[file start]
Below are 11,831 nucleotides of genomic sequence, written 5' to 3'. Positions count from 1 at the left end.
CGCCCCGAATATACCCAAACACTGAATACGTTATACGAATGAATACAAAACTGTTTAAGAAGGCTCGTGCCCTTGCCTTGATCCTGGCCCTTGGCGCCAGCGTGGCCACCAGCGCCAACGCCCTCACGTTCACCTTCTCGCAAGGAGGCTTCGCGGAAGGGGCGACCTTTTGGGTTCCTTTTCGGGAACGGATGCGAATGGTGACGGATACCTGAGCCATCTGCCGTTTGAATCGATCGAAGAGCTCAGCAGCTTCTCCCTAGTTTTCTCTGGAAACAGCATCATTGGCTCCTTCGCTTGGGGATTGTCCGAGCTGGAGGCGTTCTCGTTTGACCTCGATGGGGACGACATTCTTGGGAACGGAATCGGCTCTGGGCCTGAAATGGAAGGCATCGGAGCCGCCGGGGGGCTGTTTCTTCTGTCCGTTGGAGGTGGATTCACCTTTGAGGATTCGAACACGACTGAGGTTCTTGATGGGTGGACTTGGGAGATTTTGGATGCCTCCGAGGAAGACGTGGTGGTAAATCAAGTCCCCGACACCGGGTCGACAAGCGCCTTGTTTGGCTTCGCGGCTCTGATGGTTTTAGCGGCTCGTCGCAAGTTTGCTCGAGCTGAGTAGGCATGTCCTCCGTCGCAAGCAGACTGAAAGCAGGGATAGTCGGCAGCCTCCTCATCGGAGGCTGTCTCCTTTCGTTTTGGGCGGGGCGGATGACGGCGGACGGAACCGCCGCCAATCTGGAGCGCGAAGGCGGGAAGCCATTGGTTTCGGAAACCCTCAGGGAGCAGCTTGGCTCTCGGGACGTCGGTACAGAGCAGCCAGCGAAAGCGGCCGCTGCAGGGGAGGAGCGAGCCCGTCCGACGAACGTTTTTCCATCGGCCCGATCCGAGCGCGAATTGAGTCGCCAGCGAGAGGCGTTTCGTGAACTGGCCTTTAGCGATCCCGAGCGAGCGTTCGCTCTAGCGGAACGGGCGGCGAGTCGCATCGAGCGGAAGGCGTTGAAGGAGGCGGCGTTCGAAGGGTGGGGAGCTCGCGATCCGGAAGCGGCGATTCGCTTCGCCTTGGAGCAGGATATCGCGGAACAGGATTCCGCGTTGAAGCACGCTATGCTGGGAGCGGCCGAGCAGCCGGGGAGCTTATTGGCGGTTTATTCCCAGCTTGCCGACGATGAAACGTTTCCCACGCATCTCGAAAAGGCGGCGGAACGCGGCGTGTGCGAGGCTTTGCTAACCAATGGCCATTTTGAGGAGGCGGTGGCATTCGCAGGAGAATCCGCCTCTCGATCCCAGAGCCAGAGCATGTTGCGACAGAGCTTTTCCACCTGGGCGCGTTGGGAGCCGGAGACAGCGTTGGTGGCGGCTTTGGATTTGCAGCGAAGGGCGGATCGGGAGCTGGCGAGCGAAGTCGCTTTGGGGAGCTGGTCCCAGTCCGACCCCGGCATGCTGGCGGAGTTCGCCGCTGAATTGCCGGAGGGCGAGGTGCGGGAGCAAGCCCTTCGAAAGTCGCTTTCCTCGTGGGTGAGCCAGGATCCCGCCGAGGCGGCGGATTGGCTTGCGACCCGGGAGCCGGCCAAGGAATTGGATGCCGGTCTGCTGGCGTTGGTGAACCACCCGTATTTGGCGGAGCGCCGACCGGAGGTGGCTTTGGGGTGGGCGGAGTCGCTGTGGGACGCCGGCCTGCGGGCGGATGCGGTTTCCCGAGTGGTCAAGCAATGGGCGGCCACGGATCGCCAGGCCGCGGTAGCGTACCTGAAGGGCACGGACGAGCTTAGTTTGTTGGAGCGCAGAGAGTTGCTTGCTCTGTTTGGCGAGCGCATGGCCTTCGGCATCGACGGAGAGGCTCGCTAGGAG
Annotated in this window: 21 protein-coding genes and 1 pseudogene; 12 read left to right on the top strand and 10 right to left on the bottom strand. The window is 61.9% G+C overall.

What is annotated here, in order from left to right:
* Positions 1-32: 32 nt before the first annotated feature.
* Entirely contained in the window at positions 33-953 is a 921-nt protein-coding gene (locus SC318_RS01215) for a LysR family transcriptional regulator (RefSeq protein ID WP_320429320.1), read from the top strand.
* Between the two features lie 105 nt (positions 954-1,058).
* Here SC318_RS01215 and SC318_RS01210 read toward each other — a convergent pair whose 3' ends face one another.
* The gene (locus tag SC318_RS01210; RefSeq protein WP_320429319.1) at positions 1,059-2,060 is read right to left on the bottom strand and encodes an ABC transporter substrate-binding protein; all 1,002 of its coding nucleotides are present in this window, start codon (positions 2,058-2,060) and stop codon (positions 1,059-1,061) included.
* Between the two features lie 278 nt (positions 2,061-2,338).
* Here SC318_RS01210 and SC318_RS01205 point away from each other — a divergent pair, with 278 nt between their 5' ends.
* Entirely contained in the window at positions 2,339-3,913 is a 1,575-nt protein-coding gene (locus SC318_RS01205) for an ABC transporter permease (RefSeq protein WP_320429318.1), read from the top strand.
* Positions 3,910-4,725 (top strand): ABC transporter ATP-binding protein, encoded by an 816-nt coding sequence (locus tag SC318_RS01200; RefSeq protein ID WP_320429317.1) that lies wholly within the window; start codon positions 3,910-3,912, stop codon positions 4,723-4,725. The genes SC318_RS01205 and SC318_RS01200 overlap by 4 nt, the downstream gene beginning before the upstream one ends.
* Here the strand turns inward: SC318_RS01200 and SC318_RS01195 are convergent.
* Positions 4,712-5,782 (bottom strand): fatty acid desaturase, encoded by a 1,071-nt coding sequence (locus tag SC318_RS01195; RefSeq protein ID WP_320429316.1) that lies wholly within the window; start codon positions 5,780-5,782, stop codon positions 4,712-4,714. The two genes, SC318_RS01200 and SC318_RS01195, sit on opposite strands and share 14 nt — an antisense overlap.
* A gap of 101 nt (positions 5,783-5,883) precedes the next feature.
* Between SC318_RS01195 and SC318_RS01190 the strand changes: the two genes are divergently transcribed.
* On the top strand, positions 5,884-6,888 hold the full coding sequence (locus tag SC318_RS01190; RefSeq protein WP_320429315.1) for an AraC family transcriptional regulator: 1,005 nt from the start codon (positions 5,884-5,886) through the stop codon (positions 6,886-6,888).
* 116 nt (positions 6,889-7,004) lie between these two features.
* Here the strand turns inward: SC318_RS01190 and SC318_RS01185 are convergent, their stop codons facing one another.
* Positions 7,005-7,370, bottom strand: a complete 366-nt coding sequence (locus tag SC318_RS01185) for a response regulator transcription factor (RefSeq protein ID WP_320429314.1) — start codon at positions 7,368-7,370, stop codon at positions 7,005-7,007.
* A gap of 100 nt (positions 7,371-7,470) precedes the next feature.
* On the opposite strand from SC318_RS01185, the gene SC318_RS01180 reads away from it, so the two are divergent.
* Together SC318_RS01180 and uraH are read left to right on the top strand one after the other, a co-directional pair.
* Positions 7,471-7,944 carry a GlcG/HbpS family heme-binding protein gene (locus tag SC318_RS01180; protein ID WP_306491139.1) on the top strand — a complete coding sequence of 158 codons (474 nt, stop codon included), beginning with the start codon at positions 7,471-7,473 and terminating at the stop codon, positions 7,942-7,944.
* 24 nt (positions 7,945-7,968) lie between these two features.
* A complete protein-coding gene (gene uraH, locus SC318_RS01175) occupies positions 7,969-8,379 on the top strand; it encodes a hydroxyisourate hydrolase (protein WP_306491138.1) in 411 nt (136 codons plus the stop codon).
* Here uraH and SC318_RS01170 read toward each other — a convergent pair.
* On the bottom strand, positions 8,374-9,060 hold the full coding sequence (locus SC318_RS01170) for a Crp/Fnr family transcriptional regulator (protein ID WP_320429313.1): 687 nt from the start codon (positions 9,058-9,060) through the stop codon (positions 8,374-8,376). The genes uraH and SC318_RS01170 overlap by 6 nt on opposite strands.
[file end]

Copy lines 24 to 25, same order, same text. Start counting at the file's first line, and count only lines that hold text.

* Together SC318_RS01180 and uraH are read left to right on the top strand one after the other, a co-directional pair.
* Positions 7,471-7,944 carry a GlcG/HbpS family heme-binding protein gene (locus tag SC318_RS01180; protein ID WP_306491139.1) on the top strand — a complete coding sequence of 158 codons (474 nt, stop codon included), beginning with the start codon at positions 7,471-7,473 and terminating at the stop codon, positions 7,942-7,944.